A follow to my story last week on the subpoena facing “Crude” filmmaker Joe Berlinger.
Berlinger today won a major reprieve in his battle against Chevron, which is seeking some 600 hours of outtakes from his documentary “Crude” as part of a litigation battle the oil giant is waging over environmental damage in Ecuador.
Berlinger and his attorney, Maura Wogan of Frankfurt Kurnit, said that a three-member federal appellate court today granted them a stay until July, when there will be a full hearing on whether to uphold a lower court decision that ordered him to turn over the raw footage. The Second Circuit Court of Appeals will hear arguments in early July.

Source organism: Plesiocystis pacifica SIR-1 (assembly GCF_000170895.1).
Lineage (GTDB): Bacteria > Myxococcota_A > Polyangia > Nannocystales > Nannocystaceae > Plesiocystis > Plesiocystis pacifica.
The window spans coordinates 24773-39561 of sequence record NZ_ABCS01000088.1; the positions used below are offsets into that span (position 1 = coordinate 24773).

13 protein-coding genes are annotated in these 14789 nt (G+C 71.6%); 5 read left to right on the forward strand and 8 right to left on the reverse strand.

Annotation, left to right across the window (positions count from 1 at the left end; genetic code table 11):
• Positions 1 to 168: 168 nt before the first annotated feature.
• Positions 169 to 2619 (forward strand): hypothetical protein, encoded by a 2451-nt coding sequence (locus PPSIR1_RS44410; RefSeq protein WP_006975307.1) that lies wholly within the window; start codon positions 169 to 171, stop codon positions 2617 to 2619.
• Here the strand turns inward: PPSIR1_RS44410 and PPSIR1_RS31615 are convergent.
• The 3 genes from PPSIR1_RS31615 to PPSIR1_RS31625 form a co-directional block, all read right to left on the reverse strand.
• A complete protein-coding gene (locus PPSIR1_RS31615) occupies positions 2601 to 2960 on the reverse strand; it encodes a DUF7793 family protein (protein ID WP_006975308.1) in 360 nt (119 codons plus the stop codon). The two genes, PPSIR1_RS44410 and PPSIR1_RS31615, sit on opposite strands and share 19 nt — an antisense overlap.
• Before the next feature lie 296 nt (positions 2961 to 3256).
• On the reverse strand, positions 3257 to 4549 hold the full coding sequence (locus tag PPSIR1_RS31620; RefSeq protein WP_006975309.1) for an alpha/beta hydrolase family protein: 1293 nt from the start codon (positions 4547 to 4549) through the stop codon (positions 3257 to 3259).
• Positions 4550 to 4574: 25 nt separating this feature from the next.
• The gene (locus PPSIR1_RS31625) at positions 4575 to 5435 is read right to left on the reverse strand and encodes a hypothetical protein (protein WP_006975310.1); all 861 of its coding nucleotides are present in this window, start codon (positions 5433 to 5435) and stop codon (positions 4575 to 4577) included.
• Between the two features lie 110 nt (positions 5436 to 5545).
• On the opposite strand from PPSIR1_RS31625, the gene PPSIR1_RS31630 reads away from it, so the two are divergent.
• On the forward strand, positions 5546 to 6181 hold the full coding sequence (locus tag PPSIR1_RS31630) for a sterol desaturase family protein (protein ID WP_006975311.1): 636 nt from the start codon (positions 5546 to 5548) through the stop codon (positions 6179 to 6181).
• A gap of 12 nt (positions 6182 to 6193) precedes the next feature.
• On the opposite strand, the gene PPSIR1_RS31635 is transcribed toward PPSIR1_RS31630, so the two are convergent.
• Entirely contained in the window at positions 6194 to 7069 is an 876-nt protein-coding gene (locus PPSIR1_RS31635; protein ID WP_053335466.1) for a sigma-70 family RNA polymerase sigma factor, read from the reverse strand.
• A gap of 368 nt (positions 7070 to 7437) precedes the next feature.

“I am delighted that the appellate court seems to understand the significant public interest in my appeal being heard,” Berlinger said in a statement. “The stay that was granted today will allow us to argue the merits of our position before the court.”
Chevron spokesman Kent Robertson said in a statement: “We’re pleased that the Court recognizes the urgency of the matter. We’d asked for an expedited schedule and the Court has set one. We’ve seen instances of misconduct on the part of the plaintiffs’ lawyers and we remain confident that there are additional instances of fraud that remain concealed.”